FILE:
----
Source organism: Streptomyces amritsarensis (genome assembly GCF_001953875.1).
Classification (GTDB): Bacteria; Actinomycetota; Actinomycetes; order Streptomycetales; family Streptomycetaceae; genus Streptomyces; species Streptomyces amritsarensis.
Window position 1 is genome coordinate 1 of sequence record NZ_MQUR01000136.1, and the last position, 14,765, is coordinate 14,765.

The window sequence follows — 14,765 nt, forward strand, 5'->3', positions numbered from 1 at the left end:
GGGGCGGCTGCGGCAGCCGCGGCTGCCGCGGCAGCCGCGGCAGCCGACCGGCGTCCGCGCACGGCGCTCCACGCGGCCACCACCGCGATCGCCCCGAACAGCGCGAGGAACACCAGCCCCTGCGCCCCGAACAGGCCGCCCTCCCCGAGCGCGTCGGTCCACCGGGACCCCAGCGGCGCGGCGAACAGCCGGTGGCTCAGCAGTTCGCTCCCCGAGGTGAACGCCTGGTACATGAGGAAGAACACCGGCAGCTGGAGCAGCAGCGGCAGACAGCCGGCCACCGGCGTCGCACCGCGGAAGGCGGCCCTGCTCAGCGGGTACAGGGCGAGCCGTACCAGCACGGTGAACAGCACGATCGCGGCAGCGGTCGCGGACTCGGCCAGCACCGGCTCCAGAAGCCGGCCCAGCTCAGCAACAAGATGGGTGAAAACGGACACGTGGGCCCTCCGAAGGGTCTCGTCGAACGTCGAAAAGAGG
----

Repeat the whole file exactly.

Source organism: Streptomyces amritsarensis (genome assembly GCF_001953875.1).
Classification (GTDB): Bacteria; Actinomycetota; Actinomycetes; order Streptomycetales; family Streptomycetaceae; genus Streptomyces; species Streptomyces amritsarensis.
Window position 1 is genome coordinate 1 of sequence record NZ_MQUR01000136.1, and the last position, 14,765, is coordinate 14,765.

The window sequence follows — 14,765 nt, forward strand, 5'->3', positions numbered from 1 at the left end:
GGGGCGGCTGCGGCAGCCGCGGCTGCCGCGGCAGCCGCGGCAGCCGACCGGCGTCCGCGCACGGCGCTCCACGCGGCCACCACCGCGATCGCCCCGAACAGCGCGAGGAACACCAGCCCCTGCGCCCCGAACAGGCCGCCCTCCCCGAGCGCGTCGGTCCACCGGGACCCCAGCGGCGCGGCGAACAGCCGGTGGCTCAGCAGTTCGCTCCCCGAGGTGAACGCCTGGTACATGAGGAAGAACACCGGCAGCTGGAGCAGCAGCGGCAGACAGCCGGCCACCGGCGTCGCACCGCGGAAGGCGGCCCTGCTCAGCGGGTACAGGGCGAGCCGTACCAGCACGGTGAACAGCACGATCGCGGCAGCGGTCGCGGACTCGGCCAGCACCGGCTCCAGAAGCCGGCCCAGCTCAGCAACAAGATGGGTGAAAACGGACACGTGGGCCCTCCGAAGGGTCTCGTCGAACGTCGAAAAGAGG